Healthcare is one of the most regulated industries in the world. And for good reason. When the stakes are as high as they are in healthcare, ensuring strict standards, policies and procedures can truly mean the difference between life and death.
An organization that is non-compliant runs the risk of penalties, revocation of licenses, damaging their reputation and funding opportunities, while risking losing employees and revenue.
Keeping compliant with regulators is not only a risk management strategy, it is a business strategy.
As the need for healthcare and senior care services grow and resources continue to be harder to come by, the value of compliance programs needs to be realized and one way to do that is to determine their Return on Investment or ROI.
Boost the budget
Compliance offices are often seen as a necessary evil (and cost center) and not as a strategic arm of the business. With all the competing priorities within a healthcare organization, this is likely why compliance budgets have remained stagnant over the past ten years.
While investments in technology, or new services or training, are well founded – they too come with regulations which need to be monitored and reported on – in other words be in compliance.
Compliance is a defensive strategy often leading the ROI to be calculated as costs saved – making it harder to create a business case for increased funding. By investing in a robust internal compliance office, healthcare organizations can better research and vet vendors and partners who can increase their compliance needs, further reducing the risk of an infraction.
Build internal compliance programs
More and more, audits can happen on extremely short notice. With regulations on state and federal levels covering everything from billing, patient care, record keeping, data security, communication and accreditation standards to name a few, keeping compliant is a monumental task.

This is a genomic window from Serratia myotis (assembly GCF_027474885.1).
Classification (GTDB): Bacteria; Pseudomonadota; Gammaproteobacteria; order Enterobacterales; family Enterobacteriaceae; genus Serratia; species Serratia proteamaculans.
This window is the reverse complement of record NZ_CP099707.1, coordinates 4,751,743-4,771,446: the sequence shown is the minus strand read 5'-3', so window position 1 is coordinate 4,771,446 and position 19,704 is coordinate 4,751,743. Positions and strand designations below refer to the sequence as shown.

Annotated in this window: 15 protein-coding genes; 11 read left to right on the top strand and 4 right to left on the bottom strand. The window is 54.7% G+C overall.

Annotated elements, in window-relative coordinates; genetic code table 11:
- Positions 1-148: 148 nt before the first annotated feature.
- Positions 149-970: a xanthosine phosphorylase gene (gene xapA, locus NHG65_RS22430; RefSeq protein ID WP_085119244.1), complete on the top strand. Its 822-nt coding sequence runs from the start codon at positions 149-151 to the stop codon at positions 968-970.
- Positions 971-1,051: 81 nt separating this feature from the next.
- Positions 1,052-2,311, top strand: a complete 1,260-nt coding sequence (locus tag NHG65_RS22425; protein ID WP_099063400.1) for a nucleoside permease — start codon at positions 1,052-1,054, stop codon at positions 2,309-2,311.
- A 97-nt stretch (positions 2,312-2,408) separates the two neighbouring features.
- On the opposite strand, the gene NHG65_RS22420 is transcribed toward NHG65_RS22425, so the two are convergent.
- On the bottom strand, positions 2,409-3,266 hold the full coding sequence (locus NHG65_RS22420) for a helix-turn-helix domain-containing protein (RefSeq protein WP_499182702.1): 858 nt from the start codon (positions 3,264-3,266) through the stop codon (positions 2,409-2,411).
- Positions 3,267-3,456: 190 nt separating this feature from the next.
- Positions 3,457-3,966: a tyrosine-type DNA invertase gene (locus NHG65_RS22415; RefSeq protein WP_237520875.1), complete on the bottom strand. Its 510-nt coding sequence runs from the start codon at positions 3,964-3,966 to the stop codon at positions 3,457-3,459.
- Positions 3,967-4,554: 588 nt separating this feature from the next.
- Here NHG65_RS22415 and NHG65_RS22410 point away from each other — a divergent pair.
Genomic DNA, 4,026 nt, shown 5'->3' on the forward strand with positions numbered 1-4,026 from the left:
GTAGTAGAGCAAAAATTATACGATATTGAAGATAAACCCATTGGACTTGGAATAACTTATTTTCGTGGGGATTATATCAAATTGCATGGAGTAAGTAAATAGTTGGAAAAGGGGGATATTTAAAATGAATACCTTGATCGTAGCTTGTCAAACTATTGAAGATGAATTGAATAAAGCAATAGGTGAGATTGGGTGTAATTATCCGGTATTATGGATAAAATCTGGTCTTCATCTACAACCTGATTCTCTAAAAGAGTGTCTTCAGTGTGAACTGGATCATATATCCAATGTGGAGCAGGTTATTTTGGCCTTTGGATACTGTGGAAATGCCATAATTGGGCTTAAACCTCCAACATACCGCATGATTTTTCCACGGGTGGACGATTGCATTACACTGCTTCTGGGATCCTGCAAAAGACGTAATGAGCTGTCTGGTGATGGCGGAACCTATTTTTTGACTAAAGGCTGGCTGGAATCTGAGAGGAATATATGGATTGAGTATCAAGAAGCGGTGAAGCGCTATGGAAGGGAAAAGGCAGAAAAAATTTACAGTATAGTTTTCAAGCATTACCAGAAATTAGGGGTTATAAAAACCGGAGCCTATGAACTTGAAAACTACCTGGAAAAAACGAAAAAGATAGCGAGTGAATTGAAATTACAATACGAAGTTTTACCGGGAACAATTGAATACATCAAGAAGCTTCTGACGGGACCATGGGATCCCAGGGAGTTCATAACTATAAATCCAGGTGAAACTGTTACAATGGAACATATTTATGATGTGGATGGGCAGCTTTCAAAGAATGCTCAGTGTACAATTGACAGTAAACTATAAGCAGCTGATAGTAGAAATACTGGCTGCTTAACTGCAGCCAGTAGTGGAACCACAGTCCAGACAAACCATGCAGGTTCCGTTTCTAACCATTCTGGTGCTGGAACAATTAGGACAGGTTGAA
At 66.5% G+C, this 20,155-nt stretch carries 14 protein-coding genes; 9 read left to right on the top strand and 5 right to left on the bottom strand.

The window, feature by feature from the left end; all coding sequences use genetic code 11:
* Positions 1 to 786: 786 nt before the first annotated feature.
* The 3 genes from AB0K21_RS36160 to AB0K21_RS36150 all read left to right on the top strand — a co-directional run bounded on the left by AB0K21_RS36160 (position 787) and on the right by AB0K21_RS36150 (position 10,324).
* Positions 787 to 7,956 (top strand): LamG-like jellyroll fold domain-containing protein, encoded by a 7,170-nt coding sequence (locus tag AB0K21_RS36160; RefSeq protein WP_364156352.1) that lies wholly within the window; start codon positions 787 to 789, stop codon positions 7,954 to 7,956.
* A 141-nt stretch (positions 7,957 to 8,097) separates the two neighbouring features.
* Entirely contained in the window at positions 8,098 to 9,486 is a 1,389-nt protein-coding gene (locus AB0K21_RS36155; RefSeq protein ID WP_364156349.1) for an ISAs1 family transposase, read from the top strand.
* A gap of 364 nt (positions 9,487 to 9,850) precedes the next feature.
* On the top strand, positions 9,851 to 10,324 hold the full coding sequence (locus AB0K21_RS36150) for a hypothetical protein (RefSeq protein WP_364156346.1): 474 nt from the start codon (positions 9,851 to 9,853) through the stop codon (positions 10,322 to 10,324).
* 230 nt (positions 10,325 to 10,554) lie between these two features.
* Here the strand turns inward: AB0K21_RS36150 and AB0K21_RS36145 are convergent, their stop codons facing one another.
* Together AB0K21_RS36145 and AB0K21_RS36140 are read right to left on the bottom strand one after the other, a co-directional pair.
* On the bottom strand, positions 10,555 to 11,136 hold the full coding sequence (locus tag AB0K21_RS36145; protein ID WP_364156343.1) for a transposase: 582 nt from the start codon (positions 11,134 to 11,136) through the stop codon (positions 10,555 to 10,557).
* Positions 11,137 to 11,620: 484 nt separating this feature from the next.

Having a functioning compliance program at the forefront of a healthcare ecosystem is one way to ensure a high ROI. Involving stakeholders and leaders from a diverse number of departments has a few benefits to building a compliance-first culture.
First, they know the risks most likely to arise in their roles and responsibilities and can suggest which measures can be taken to avoid risk, and measures their staff will not only buy into but champion.
By having a say in the policies and procedures which affect their teams the most, these internal stakeholders will create a compliance-focused team. This ownership creates a culture, not just a set of rules.
Another measure to help reinforce the importance of a compliance-first culture is to use real-life scenarios during annual training (ex. HIPAA) so that staff have a “real” experience to think of and the steps taken to meet the compliance requirements.
Invest in technology that supports compliance
So far, many of these measures are still hard to quantify, making measuring ROI a bit difficult. One way to get a bird’s eye view of the success of your compliance program? Data.
Investing in technology that can increase staff productivity, reduce risk, ensure compliance and help an organization pass an audit has many compelling benefits.
- Technology can better detect a compliance risk or breach and notify that a response needs to be taken.
- By automating manual processes (such as record keeping) they can automatically prevent non-compliance in areas that were once rife with infractions.
- This type of cross-functional reporting can better inform systems of finding, prioritizing and corresponding to the spectrum of risks within an organization, streamlining performance and driving business.
With the health tech market becoming more and more saturated and with increasingly limited budgets, there is a very scrutinous decision-making process when making such a large purchase decision. Some questions to consider are:
- Is there evidence of the technology in question improving business performance or producing a meaningful ROI?
- Is the technology easily integrated into the current tech stack, furthering a digitized compliance process?
- Can the technology be used by a wide spectrum of users within the organization?
- Can the compliance component of the technology be leveraged by more than one department and can it serve a variety of use cases?
- Is the technology easy to onboard and use, thus furthering its adoption rate (and thereby enhancing compliance)?
- If the technology has several components, do they each require separate training? Or are they intuitive enough for a user to navigate seamlessly through each?
The cost of non-compliance
Senior care facilities provide care 24/7 for their residents. Most facilities receive a fixed monthly fee from payers. As the cost of care increases and the availability of staff decreases, corners may be cut on the amount and quality of care being delivered. Not meeting the minimum required staffing level is just one area of non-compliance and can lead to:
- Monetary penalties
- Being charged with a federal crime
- False claims suits
- A civil lawsuit
- A claim being made under the consumer protection act
- Facility license suspension or revocation
- Exclusion from federal healthcare programs
The final word
The more mature an organization’s compliance program, the better it functions. With that growth and maturity not only is compliance met, but efficiencies are realized, risk is reduced and value is created for the organization.